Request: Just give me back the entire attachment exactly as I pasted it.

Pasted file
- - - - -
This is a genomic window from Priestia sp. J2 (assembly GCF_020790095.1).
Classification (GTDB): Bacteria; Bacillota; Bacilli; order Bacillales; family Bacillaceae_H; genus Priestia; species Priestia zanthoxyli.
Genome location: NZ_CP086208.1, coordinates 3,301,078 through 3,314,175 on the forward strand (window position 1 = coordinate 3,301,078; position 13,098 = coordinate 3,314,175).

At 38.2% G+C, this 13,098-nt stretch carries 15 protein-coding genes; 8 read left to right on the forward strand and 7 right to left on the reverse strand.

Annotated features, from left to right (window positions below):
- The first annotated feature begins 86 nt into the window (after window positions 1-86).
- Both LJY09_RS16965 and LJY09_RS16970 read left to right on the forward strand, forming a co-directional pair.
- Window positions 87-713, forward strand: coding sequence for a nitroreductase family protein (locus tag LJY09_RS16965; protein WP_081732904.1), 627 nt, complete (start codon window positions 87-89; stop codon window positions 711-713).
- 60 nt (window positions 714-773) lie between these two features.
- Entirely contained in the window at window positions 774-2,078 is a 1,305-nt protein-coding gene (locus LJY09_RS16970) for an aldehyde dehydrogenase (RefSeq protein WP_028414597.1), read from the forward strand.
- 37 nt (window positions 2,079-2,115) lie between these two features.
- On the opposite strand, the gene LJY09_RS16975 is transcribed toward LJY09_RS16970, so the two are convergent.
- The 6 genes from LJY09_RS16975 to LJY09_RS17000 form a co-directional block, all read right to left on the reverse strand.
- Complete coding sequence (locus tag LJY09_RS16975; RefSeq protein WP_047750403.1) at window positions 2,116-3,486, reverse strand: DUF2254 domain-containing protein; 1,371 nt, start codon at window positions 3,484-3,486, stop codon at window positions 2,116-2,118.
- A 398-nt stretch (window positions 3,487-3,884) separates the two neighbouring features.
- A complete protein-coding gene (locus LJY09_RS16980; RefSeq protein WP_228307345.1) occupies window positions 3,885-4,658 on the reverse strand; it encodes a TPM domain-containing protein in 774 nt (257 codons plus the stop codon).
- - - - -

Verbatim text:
This is a genomic window from Priestia sp. J2 (assembly GCF_020790095.1).
Classification (GTDB): Bacteria; Bacillota; Bacilli; order Bacillales; family Bacillaceae_H; genus Priestia; species Priestia zanthoxyli.
Genome location: NZ_CP086208.1, coordinates 3,301,078 through 3,314,175 on the forward strand (window position 1 = coordinate 3,301,078; position 13,098 = coordinate 3,314,175).

At 38.2% G+C, this 13,098-nt stretch carries 15 protein-coding genes; 8 read left to right on the forward strand and 7 right to left on the reverse strand.

Annotated features, from left to right (window positions below):
- The first annotated feature begins 86 nt into the window (after window positions 1-86).
- Both LJY09_RS16965 and LJY09_RS16970 read left to right on the forward strand, forming a co-directional pair.
- Window positions 87-713, forward strand: coding sequence for a nitroreductase family protein (locus tag LJY09_RS16965; protein WP_081732904.1), 627 nt, complete (start codon window positions 87-89; stop codon window positions 711-713).
- 60 nt (window positions 714-773) lie between these two features.
- Entirely contained in the window at window positions 774-2,078 is a 1,305-nt protein-coding gene (locus LJY09_RS16970) for an aldehyde dehydrogenase (RefSeq protein WP_028414597.1), read from the forward strand.
- 37 nt (window positions 2,079-2,115) lie between these two features.
- On the opposite strand, the gene LJY09_RS16975 is transcribed toward LJY09_RS16970, so the two are convergent.
- The 6 genes from LJY09_RS16975 to LJY09_RS17000 form a co-directional block, all read right to left on the reverse strand.
- Complete coding sequence (locus tag LJY09_RS16975; RefSeq protein WP_047750403.1) at window positions 2,116-3,486, reverse strand: DUF2254 domain-containing protein; 1,371 nt, start codon at window positions 3,484-3,486, stop codon at window positions 2,116-2,118.
- A 398-nt stretch (window positions 3,487-3,884) separates the two neighbouring features.
- A complete protein-coding gene (locus LJY09_RS16980; RefSeq protein WP_228307345.1) occupies window positions 3,885-4,658 on the reverse strand; it encodes a TPM domain-containing protein in 774 nt (257 codons plus the stop codon).